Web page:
5) regular trips to hairdresser for cut, colour. I never colour at home as this seemed to destroy it completely. I ended up thinking fuck it, I'm worth a few hairdresser trips. They also can help me at the moment with keeping an eye on it and can see regrowth (thanks be to jeebus).
I have naturally curly hair, which is cut to my shoulders with long layers to boost the curl but cut down on the volume.
I wash and condition twice a week with whatever products are on offer at the supermarket that are for curly or dry hair . I comb the conditioner through with a wide tooth comb before rinsing, then towel dry. No hairdryer for me (it makes me look like I've had an electric shock), instead I use a smoothing serum and dry naturally. In between washes, I comb (not brush) to remove tangles and then accentuate the curls with a bit of styling creme mixed with spray conditioner. The lack of heat applied to my hair means it is in pretty good condition. And curly hair tends to be dry, so washing it more than twice a week is futile.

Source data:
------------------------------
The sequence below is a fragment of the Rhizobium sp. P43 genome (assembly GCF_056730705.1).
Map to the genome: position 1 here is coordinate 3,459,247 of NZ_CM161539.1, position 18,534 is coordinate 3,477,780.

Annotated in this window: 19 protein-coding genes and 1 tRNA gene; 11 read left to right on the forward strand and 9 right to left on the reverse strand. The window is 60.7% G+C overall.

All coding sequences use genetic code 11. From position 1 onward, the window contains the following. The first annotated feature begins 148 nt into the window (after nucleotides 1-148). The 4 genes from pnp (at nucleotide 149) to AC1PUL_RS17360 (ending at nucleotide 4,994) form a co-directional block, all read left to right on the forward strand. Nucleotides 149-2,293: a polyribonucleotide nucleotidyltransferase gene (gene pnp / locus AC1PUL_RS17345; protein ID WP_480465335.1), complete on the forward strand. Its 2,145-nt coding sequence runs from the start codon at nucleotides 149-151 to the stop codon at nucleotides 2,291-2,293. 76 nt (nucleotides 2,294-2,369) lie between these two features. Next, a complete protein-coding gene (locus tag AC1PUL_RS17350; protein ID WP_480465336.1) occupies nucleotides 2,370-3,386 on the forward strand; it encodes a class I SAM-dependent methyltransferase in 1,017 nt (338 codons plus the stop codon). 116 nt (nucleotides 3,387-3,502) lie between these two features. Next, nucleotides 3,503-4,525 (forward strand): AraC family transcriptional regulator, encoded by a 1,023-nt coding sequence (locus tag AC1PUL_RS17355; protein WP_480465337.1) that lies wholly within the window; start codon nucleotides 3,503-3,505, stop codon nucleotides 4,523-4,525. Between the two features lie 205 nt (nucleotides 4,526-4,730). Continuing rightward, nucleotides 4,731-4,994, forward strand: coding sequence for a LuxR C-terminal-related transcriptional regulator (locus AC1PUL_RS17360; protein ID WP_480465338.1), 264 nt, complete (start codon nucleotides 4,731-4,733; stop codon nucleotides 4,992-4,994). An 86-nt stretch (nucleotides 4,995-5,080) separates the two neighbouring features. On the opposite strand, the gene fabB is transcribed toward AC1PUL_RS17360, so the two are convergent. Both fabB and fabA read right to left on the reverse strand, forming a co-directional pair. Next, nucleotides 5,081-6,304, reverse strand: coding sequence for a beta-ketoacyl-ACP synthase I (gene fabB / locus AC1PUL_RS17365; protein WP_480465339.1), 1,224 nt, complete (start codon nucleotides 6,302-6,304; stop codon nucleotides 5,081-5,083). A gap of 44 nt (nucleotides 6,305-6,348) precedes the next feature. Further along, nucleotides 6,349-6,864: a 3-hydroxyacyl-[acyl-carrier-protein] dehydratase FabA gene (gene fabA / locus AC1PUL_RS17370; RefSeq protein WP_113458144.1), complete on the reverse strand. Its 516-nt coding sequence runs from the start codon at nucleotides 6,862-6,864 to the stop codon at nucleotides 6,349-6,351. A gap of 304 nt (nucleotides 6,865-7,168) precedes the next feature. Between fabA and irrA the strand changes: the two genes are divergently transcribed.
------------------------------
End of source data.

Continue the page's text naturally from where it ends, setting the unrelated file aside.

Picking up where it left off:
I used to straighten my hair, but now I have some grey, I don't as they show up more I don't colour my hair, as it is black (apart from the grey) so it would be a waste of time and money.
My main problem is that my hair can frizz quite easily, given the smallest amount of water. This means I tend to wear a hat in the rain (much better than a hood or umbrella, and it leaves my hands free to
grab the DDs if needed carry stuff), and I'll often wear hair scarves in the summer if we go somewhere hot and humid. Wind isn't great either, so head gear is essential in more than one weather type. Curly hair just isn't so straightforward to tie back because of the fluff you get around your face, so I usually keep a small tube of smoothing creme in my bag. If all else fails, I have been known to use a tiny spot of hand cream to do the same thing, or skewer my hair onto my head using pens/chopsticks/drinking straws if I'm hot . The joy of curly hair is that any of these will grip the hair and not fall out as is the case with straight hair.